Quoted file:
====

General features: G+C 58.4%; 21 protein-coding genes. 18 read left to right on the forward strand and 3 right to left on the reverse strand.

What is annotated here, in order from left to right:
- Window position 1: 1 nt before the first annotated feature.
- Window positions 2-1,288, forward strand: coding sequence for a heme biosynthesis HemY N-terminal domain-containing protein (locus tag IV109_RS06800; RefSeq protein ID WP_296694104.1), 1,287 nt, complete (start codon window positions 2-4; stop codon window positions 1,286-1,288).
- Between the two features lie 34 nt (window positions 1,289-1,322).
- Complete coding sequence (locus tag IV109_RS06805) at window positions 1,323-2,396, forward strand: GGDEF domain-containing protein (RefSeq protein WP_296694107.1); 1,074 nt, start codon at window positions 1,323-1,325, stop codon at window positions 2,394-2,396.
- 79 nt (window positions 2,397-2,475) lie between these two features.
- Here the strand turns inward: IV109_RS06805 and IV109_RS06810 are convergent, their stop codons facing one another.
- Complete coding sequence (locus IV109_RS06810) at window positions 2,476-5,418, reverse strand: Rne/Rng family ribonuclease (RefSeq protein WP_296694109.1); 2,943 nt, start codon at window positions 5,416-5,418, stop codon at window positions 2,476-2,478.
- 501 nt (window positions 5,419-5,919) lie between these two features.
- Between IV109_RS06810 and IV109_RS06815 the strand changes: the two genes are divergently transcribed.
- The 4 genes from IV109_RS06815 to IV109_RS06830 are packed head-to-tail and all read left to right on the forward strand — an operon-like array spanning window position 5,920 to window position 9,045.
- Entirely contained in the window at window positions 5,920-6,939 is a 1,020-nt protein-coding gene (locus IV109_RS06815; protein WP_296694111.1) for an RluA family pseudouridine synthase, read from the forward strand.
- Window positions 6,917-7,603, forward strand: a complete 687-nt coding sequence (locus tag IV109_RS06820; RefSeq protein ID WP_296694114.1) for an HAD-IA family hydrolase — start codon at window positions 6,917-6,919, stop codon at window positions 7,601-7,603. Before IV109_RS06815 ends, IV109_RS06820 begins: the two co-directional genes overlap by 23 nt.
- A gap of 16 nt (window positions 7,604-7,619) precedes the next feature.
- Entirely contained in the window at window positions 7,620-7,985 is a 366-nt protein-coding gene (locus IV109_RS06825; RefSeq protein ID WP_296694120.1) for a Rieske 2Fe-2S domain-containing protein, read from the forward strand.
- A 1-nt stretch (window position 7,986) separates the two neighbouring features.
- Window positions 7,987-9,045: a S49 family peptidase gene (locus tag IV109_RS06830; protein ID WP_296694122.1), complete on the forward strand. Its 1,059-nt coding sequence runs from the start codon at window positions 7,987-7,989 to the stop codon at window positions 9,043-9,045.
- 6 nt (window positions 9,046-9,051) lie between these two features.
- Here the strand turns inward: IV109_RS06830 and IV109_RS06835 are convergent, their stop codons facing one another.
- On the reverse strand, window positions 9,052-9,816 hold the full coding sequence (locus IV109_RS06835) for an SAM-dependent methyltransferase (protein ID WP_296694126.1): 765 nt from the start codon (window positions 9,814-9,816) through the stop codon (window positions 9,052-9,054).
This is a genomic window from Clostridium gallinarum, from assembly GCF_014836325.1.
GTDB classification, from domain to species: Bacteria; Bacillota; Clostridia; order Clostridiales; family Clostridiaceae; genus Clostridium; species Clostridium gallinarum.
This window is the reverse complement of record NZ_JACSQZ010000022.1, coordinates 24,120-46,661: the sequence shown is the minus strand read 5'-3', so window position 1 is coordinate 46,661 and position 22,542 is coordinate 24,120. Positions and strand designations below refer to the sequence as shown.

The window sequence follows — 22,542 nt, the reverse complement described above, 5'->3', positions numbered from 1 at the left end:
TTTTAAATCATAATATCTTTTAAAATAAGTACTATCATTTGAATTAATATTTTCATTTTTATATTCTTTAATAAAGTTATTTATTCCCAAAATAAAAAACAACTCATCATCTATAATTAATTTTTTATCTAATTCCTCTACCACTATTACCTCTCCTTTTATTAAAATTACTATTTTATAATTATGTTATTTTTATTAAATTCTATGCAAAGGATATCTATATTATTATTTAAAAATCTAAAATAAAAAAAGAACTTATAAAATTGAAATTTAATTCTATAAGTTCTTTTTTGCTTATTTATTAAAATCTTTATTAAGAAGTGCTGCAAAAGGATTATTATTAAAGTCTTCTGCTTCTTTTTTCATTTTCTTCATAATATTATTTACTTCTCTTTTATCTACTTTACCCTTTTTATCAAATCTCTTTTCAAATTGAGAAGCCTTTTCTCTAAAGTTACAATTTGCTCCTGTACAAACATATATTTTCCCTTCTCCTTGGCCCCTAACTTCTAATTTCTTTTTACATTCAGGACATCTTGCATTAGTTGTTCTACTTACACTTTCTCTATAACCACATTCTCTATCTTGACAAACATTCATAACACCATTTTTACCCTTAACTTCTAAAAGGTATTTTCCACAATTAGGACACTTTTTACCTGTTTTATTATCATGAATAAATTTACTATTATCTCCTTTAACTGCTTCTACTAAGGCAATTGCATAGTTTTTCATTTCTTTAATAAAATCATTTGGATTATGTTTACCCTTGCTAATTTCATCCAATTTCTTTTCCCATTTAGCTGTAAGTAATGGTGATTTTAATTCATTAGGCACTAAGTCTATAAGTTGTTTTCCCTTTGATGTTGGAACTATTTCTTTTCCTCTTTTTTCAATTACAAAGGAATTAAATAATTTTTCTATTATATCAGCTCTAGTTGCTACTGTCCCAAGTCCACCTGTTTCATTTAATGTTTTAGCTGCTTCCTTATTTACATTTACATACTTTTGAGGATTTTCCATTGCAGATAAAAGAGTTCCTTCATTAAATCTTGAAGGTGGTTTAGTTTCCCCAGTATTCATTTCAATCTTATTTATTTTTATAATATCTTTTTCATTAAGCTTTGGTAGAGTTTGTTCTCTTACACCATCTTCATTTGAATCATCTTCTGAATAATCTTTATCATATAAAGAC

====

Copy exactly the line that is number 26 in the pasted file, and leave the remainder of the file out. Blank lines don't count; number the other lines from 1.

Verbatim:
TTTTAAATCATAATATCTTTTAAAATAAGTACTATCATTTGAATTAATATTTTCATTTTTATATTCTTTAATAAAGTTATTTATTCCCAAAATAAAAAACAACTCATCATCTATAATTAATTTTTTATCTAATTCCTCTACCACTATTACCTCTCCTTTTATTAAAATTACTATTTTATAATTATGTTATTTTTATTAAATTCTATGCAAAGGATATCTATATTATTATTTAAAAATCTAAAATAAAAAAAGAACTTATAAAATTGAAATTTAATTCTATAAGTTCTTTTTTGCTTATTTATTAAAATCTTTATTAAGAAGTGCTGCAAAAGGATTATTATTAAAGTCTTCTGCTTCTTTTTTCATTTTCTTCATAATATTATTTACTTCTCTTTTATCTACTTTACCCTTTTTATCAAATCTCTTTTCAAATTGAGAAGCCTTTTCTCTAAAGTTACAATTTGCTCCTGTACAAACATATATTTTCCCTTCTCCTTGGCCCCTAACTTCTAATTTCTTTTTACATTCAGGACATCTTGCATTAGTTGTTCTACTTACACTTTCTCTATAACCACATTCTCTATCTTGACAAACATTCATAACACCATTTTTACCCTTAACTTCTAAAAGGTATTTTCCACAATTAGGACACTTTTTACCTGTTTTATTATCATGAATAAATTTACTATTATCTCCTTTAACTGCTTCTACTAAGGCAATTGCATAGTTTTTCATTTCTTTAATAAAATCATTTGGATTATGTTTACCCTTGCTAATTTCATCCAATTTCTTTTCCCATTTAGCTGTAAGTAATGGTGATTTTAATTCATTAGGCACTAAGTCTATAAGTTGTTTTCCCTTTGATGTTGGAACTATTTCTTTTCCTCTTTTTTCAATTACAAAGGAATTAAATAATTTTTCTATTATATCAGCTCTAGTTGCTACTGTCCCAAGTCCACCTGTTTCATTTAATGTTTTAGCTGCTTCCTTATTTACATTTACATACTTTTGAGGATTTTCCATTGCAGATAAAAGAGTTCCTTCATTAAATCTTGAAGGTGGTTTAGTTTCCCCAGTATTCATTTCAATCTTATTTATTTTTATAATATCTTTTTCATTAAGCTTTGGTAGAGTTTGTTCTCTTACACCATCTTCATTTGAATCATCTTCTGAATAATCTTTATCATATAAAGAC